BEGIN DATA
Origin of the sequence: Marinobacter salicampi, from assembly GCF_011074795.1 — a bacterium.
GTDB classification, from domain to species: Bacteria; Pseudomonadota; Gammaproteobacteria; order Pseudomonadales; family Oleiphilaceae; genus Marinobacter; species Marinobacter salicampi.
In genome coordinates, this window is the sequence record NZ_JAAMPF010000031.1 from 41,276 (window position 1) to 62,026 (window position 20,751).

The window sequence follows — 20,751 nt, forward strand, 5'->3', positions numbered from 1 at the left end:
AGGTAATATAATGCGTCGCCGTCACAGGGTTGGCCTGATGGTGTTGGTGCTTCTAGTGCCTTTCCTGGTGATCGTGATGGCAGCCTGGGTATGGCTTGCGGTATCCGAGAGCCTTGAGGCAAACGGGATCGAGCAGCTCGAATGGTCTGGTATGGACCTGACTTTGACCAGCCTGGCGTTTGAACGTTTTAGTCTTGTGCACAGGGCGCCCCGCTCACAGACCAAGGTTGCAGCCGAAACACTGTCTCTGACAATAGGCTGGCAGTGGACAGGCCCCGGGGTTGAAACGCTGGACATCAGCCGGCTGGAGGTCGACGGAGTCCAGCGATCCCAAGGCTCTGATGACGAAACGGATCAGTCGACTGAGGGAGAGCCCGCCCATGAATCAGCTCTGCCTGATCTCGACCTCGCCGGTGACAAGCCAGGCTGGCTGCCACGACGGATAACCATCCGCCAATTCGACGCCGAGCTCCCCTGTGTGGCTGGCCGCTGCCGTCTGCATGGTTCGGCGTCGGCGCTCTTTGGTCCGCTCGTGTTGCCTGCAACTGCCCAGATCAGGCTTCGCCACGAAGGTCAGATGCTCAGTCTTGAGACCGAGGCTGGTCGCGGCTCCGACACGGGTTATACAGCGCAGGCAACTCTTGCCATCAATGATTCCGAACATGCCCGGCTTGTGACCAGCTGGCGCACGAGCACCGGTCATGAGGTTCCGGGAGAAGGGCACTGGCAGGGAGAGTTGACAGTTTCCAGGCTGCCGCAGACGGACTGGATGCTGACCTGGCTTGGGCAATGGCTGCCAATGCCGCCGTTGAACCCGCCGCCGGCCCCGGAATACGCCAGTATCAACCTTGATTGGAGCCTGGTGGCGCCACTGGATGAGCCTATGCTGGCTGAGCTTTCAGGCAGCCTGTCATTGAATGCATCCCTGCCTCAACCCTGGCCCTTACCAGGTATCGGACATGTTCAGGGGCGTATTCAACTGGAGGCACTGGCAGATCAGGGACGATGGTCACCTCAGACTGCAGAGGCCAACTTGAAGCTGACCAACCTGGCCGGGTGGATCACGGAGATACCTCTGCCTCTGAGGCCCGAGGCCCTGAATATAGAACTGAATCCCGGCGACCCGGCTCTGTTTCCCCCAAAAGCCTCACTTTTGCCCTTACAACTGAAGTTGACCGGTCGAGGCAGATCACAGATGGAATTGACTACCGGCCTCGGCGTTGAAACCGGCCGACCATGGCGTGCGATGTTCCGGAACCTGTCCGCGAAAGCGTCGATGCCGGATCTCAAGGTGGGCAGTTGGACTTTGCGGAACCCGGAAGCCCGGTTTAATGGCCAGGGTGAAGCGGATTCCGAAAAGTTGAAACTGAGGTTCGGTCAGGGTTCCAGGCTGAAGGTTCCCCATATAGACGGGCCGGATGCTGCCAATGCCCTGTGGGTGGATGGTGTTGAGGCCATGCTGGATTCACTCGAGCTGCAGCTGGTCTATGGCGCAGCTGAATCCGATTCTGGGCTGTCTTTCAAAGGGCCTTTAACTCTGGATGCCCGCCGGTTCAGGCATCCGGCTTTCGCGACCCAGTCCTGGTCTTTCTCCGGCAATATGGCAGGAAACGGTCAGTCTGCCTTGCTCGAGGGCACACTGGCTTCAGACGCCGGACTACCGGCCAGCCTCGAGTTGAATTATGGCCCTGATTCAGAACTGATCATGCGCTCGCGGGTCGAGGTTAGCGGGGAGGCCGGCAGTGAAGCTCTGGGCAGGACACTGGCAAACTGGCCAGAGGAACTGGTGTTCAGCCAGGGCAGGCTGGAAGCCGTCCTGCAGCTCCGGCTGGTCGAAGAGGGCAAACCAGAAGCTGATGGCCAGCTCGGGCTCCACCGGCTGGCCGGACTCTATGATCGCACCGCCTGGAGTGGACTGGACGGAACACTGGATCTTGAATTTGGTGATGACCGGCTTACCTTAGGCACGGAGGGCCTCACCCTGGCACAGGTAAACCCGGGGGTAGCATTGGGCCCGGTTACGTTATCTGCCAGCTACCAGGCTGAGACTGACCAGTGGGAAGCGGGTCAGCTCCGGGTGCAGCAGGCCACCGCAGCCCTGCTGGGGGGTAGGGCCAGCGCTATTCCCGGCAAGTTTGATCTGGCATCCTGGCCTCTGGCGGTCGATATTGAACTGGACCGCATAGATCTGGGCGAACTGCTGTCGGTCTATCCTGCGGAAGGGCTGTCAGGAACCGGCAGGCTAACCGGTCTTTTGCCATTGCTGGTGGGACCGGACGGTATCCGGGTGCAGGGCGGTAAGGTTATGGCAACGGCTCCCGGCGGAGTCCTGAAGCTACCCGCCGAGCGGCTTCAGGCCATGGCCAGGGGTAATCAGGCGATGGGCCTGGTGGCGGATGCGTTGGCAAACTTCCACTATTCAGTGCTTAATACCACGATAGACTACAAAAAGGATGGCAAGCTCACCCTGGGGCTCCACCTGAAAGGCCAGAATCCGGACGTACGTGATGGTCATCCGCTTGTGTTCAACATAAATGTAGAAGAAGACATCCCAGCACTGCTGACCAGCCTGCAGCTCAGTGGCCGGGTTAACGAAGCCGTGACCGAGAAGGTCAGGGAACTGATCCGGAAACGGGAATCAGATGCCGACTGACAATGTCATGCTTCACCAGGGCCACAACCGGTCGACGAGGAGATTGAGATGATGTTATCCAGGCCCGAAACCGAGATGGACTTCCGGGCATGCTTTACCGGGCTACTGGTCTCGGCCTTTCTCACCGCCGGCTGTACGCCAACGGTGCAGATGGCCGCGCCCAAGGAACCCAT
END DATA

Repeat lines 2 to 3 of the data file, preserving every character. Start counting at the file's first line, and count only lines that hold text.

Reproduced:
GTDB classification, from domain to species: Bacteria; Pseudomonadota; Gammaproteobacteria; order Pseudomonadales; family Oleiphilaceae; genus Marinobacter; species Marinobacter salicampi.
In genome coordinates, this window is the sequence record NZ_JAAMPF010000031.1 from 41,276 (window position 1) to 62,026 (window position 20,751).